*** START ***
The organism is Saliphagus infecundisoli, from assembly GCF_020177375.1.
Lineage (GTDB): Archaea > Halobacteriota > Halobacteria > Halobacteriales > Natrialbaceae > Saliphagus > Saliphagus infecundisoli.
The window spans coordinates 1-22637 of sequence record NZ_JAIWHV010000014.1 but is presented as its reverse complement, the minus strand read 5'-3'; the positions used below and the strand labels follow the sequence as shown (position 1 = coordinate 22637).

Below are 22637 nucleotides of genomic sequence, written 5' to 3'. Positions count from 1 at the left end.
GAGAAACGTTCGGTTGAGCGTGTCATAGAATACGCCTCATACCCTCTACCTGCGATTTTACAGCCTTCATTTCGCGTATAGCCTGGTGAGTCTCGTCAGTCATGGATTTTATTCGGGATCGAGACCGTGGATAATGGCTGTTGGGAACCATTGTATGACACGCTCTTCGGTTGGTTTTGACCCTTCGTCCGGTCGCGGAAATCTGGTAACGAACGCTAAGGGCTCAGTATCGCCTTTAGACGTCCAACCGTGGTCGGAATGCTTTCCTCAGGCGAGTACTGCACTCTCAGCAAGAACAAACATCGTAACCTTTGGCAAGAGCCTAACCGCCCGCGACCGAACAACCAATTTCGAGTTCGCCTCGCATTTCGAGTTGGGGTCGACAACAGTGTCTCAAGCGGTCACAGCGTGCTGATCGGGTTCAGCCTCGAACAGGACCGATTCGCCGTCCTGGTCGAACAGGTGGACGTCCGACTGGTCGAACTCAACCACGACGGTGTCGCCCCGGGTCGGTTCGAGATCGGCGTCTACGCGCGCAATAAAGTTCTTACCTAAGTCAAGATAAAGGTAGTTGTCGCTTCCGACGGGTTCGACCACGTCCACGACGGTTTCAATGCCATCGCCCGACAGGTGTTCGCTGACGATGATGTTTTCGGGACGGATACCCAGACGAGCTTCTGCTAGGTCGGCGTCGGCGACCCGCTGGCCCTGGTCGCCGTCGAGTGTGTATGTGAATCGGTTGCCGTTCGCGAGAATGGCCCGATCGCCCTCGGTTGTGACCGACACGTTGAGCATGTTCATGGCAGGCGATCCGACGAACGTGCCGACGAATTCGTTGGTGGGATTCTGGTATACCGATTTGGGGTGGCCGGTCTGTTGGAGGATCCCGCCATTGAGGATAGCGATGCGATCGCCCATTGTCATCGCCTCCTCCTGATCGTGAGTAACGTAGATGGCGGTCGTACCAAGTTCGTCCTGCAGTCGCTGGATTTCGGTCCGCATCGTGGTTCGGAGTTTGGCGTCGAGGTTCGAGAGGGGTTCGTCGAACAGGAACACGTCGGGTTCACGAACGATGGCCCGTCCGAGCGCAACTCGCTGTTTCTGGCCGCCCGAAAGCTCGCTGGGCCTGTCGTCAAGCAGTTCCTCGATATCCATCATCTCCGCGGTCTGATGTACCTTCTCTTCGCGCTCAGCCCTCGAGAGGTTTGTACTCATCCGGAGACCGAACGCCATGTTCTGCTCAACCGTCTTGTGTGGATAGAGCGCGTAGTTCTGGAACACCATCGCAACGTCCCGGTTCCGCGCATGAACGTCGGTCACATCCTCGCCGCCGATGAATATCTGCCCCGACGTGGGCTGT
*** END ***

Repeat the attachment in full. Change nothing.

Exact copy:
The organism is Saliphagus infecundisoli, from assembly GCF_020177375.1.
Lineage (GTDB): Archaea > Halobacteriota > Halobacteria > Halobacteriales > Natrialbaceae > Saliphagus > Saliphagus infecundisoli.
The window spans coordinates 1-22637 of sequence record NZ_JAIWHV010000014.1 but is presented as its reverse complement, the minus strand read 5'-3'; the positions used below and the strand labels follow the sequence as shown (position 1 = coordinate 22637).

Below are 22637 nucleotides of genomic sequence, written 5' to 3'. Positions count from 1 at the left end.
GAGAAACGTTCGGTTGAGCGTGTCATAGAATACGCCTCATACCCTCTACCTGCGATTTTACAGCCTTCATTTCGCGTATAGCCTGGTGAGTCTCGTCAGTCATGGATTTTATTCGGGATCGAGACCGTGGATAATGGCTGTTGGGAACCATTGTATGACACGCTCTTCGGTTGGTTTTGACCCTTCGTCCGGTCGCGGAAATCTGGTAACGAACGCTAAGGGCTCAGTATCGCCTTTAGACGTCCAACCGTGGTCGGAATGCTTTCCTCAGGCGAGTACTGCACTCTCAGCAAGAACAAACATCGTAACCTTTGGCAAGAGCCTAACCGCCCGCGACCGAACAACCAATTTCGAGTTCGCCTCGCATTTCGAGTTGGGGTCGACAACAGTGTCTCAAGCGGTCACAGCGTGCTGATCGGGTTCAGCCTCGAACAGGACCGATTCGCCGTCCTGGTCGAACAGGTGGACGTCCGACTGGTCGAACTCAACCACGACGGTGTCGCCCCGGGTCGGTTCGAGATCGGCGTCTACGCGCGCAATAAAGTTCTTACCTAAGTCAAGATAAAGGTAGTTGTCGCTTCCGACGGGTTCGACCACGTCCACGACGGTTTCAATGCCATCGCCCGACAGGTGTTCGCTGACGATGATGTTTTCGGGACGGATACCCAGACGAGCTTCTGCTAGGTCGGCGTCGGCGACCCGCTGGCCCTGGTCGCCGTCGAGTGTGTATGTGAATCGGTTGCCGTTCGCGAGAATGGCCCGATCGCCCTCGGTTGTGACCGACACGTTGAGCATGTTCATGGCAGGCGATCCGACGAACGTGCCGACGAATTCGTTGGTGGGATTCTGGTATACCGATTTGGGGTGGCCGGTCTGTTGGAGGATCCCGCCATTGAGGATAGCGATGCGATCGCCCATTGTCATCGCCTCCTCCTGATCGTGAGTAACGTAGATGGCGGTCGTACCAAGTTCGTCCTGCAGTCGCTGGATTTCGGTCCGCATCGTGGTTCGGAGTTTGGCGTCGAGGTTCGAGAGGGGTTCGTCGAACAGGAACACGTCGGGTTCACGAACGATGGCCCGTCCGAGCGCAACTCGCTGTTTCTGGCCGCCCGAAAGCTCGCTGGGCCTGTCGTCAAGCAGTTCCTCGATATCCATCATCTCCGCGGTCTGATGTACCTTCTCTTCGCGCTCAGCCCTCGAGAGGTTTGTACTCATCCGGAGACCGAACGCCATGTTCTGCTCAACCGTCTTGTGTGGATAGAGCGCGTAGTTCTGGAACACCATCGCAACGTCCCGGTTCCGCGCATGAACGTCGGTCACATCCTCGCCGCCGATGAATATCTGCCCCGACGTGGGCTGT